Friday, September 5, 2014

Life as a Pop Wuj Intern

Working as the Projects Coordinator intern at Pop Wuj was an incredible experience. I left Xela about three weeks ago and I am now integrating back into my life in the United States. The job that was my day to day responsibility and preoccupation has already become a memory I will never forget.

"Public" transportation in Llanos

When I first arrived at Pop Wuj I was primarily interested in the Safe Stoves Project for its prevention of respiratory illnesses within rural families that used open fires their homes. It was also the project with which I got started with right away by training during my first weekend there. 

As my work on the job progressed I really gained an appreciation for the physical labor and team ethic that goes into stove building. I took the role of leading stove building groups, gaining not only leadership skills but also the ability to adapt quickly to a leadership position in field of work that was unfamiliar to me.

A finished safe stove

Soon after I became involved in the Family Support Center (FSC) as well. Going into it, I did not know what to think of or expect from my work in the FSC. This is not to say I had any doubts about the project itself—it successfully offers academic help and loving support to 41 Guatemalan children. That’s a given. However, I was nervous about working with so many different children of all ages when I had very little background experience working with children. That fear went away as my time in the project quickly turned into some of my favorite memories made while working with Pop Wuj.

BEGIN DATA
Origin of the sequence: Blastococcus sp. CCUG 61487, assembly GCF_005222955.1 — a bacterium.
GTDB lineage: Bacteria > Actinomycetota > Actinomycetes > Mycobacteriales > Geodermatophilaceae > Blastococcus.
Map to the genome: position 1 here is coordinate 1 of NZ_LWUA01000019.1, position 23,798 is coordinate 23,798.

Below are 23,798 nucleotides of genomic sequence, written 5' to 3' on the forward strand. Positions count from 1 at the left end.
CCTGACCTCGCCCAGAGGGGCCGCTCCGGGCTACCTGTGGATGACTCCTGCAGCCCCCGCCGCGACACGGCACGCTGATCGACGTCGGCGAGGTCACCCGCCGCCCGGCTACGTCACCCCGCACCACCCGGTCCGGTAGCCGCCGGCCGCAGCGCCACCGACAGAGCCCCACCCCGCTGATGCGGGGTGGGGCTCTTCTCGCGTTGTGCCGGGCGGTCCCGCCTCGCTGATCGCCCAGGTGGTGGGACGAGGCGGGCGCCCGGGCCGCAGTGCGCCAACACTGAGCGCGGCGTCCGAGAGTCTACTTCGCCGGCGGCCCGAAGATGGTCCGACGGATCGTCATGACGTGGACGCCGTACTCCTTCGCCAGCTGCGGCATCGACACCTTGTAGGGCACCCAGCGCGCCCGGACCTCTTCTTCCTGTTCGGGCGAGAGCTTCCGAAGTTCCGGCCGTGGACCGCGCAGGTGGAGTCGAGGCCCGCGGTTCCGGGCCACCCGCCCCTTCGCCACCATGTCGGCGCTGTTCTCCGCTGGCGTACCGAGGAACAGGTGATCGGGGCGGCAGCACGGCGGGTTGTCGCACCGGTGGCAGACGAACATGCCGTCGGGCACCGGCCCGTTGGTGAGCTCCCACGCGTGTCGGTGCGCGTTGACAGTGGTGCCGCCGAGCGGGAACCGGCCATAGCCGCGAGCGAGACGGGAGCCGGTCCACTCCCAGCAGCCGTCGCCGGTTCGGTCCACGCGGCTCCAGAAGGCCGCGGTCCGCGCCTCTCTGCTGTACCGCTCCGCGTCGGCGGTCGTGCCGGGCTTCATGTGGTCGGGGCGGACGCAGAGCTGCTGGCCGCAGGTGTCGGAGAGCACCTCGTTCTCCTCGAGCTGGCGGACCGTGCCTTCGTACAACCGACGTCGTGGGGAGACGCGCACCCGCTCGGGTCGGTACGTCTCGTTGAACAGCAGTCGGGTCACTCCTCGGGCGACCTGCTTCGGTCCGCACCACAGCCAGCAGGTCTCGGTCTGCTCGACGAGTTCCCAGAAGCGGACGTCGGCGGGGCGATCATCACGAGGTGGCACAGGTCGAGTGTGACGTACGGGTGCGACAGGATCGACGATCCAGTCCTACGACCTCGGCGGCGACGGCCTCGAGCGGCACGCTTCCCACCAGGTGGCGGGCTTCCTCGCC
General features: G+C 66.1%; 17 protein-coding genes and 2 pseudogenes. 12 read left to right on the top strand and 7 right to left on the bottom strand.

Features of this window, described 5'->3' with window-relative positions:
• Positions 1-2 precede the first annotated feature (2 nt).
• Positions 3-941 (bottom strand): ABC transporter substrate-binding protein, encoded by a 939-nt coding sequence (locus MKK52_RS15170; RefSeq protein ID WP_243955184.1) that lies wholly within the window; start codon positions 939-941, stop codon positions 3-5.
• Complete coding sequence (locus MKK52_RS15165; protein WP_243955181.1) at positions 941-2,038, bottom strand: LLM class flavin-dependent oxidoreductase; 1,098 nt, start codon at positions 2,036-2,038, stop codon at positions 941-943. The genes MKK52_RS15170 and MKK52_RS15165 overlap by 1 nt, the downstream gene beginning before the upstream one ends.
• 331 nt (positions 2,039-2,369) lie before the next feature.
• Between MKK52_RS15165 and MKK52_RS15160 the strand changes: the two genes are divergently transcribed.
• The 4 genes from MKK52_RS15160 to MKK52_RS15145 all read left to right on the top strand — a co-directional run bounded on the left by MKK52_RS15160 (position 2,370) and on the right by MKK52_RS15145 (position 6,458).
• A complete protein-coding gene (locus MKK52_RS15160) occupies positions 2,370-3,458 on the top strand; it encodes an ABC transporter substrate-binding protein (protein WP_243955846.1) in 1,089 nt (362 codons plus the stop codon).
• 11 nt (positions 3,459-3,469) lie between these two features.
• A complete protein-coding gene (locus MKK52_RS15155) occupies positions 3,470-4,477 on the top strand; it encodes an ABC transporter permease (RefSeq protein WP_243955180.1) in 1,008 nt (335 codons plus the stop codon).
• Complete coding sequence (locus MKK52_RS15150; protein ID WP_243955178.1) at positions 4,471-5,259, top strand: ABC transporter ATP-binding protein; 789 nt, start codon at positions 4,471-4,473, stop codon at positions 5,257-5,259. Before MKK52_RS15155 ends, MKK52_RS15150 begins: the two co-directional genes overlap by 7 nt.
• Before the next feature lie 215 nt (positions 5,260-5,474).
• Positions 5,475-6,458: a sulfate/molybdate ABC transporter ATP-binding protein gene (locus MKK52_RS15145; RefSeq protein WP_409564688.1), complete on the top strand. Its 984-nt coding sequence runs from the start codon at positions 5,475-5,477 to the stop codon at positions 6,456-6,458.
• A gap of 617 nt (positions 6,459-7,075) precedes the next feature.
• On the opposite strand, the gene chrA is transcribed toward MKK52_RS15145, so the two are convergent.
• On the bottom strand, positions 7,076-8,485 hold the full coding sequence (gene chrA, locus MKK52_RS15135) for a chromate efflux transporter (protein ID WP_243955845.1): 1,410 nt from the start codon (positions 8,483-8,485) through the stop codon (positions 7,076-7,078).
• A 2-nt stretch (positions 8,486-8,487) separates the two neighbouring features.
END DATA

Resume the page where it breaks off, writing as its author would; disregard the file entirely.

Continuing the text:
We did everything from painting tables, playing soccer, and constructing puzzles to working on homework and reading books to just goofing around with newspaper hats and paper planes. Upon arriving I immediately felt welcomed by all of them, and upon leaving I received a flooding of hugs, well wishes, and voiced hopes for my future return to the project.

Sharon with some of the Family Support Center participants

Another facet of my job included assisting with the scholarship meetings in towns near Xela. Carmencita, Amy, Chloe, and I spoke with mothers of Pop Wuj scholarship recipients about how their children were doing in school.  Additionally we talked about the very relevant topic: the illegal immigration of Guatemalan children to the United States. In the meetings we gave presentations about the dangers and consequences of making the journey mojado, (illegally) always opening the room up to discussions about the topic: "What do you like about your hometown?" and "Why do people choose to go North?"  We also spoke with the children and youth of the FSC, this time including colored pencils and crayons for the option of drawing their responses. 

These presentations proved to be some of the most challenging work I did as many mothers and kids alike had misconceptions of what the journey was like--some even believing that the border had been opened for free passage. Our work was to discuss the realities of the dangers that children are exposed during the journey and at the destination in hopes of discouraging them from risking their lives in the attempt.

Other projects I helped coordinate and participate in included the Reforestation Project and the Recycling Project, and I occasionally helped out in the Health Projects such as Nutrition. I helped translate some lectures at Pop Wuj and always attended the Thursday night dinner. Though I was sick during my final dinner at Pop Wuj and had no chance to give a speech, I hope it suffices to leave this blog post here as a final appreciation for the great experiences had, memories made, and friendships forged by this opportunity.

Hasta pronto,
Sharon Broadway

Sharon found Pop Wuj via our partnership with Entremundos.  Pop Wuj offers five distinct internships/long-term volunteer options.  Visit Entremundos to learn more and apply.

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